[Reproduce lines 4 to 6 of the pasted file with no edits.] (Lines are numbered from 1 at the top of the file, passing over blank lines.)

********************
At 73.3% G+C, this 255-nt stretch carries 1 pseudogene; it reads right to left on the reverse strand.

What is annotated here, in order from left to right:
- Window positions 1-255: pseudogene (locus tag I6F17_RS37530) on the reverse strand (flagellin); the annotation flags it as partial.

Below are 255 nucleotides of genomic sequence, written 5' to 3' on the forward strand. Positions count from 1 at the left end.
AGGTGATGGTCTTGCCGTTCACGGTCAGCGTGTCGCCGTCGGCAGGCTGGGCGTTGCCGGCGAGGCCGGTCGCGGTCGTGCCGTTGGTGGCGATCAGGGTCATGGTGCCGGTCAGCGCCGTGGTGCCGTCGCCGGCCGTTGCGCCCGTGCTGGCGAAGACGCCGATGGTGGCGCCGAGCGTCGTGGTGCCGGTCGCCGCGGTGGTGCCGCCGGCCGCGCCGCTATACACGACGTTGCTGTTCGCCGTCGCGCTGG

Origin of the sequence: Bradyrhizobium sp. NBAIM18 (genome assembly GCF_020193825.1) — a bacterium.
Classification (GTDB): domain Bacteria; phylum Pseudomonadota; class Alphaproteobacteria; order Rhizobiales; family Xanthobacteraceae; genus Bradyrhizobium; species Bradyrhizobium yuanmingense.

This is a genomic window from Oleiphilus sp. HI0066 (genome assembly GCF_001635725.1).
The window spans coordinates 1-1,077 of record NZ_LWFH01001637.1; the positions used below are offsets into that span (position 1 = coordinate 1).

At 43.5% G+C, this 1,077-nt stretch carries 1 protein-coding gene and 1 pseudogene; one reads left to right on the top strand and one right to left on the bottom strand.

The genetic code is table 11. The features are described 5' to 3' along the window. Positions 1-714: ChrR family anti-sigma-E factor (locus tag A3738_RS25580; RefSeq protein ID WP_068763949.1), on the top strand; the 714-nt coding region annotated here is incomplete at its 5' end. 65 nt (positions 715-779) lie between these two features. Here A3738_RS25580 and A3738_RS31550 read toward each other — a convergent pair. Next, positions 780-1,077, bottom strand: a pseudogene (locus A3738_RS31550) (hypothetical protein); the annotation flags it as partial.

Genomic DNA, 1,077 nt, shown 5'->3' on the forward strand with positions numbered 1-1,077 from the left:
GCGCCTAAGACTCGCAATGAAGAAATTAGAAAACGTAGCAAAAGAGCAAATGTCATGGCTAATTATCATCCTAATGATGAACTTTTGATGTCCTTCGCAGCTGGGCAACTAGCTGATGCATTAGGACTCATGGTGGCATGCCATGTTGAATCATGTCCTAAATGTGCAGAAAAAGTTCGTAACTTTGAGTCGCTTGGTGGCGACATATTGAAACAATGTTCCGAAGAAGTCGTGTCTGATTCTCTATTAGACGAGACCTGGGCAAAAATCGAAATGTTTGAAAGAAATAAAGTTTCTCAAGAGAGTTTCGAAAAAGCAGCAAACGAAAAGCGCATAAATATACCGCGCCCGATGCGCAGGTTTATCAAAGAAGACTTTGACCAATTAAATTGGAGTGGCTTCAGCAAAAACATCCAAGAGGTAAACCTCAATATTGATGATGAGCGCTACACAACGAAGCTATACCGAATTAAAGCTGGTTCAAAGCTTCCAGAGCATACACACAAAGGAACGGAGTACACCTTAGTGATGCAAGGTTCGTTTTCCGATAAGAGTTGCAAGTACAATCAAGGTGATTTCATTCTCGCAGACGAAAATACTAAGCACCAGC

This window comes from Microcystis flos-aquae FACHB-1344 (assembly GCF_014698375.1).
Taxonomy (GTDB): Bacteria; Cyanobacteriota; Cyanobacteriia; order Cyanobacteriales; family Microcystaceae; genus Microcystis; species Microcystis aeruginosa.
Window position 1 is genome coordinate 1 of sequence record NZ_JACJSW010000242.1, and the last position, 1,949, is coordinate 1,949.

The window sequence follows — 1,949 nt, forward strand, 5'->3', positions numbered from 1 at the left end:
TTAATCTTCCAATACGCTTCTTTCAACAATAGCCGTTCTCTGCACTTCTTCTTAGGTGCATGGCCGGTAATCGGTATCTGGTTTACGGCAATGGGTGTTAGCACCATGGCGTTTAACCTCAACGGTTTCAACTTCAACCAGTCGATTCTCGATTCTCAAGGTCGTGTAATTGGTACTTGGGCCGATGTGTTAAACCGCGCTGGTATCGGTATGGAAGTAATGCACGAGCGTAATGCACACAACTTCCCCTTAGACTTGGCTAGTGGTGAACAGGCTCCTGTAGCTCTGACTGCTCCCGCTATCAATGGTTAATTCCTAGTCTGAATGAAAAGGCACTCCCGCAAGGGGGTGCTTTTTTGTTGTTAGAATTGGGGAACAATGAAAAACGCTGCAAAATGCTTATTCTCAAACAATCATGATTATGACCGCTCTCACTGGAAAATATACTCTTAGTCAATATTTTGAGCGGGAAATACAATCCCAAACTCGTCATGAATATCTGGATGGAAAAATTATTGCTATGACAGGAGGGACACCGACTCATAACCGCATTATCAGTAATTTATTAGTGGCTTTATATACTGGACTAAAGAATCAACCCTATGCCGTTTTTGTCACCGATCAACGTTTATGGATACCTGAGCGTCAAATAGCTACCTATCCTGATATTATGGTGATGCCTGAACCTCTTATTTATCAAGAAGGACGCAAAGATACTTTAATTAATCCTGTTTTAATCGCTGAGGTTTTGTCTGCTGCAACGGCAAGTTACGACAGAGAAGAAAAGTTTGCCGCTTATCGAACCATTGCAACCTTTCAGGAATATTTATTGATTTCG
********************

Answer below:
Below are 255 nucleotides of genomic sequence, written 5' to 3' on the forward strand. Positions count from 1 at the left end.
AGGTGATGGTCTTGCCGTTCACGGTCAGCGTGTCGCCGTCGGCAGGCTGGGCGTTGCCGGCGAGGCCGGTCGCGGTCGTGCCGTTGGTGGCGATCAGGGTCATGGTGCCGGTCAGCGCCGTGGTGCCGTCGCCGGCCGTTGCGCCCGTGCTGGCGAAGACGCCGATGGTGGCGCCGAGCGTCGTGGTGCCGGTCGCCGCGGTGGTGCCGCCGGCCGCGCCGCTATACACGACGTTGCTGTTCGCCGTCGCGCTGG

Origin of the sequence: Bradyrhizobium sp. NBAIM18 (genome assembly GCF_020193825.1) — a bacterium.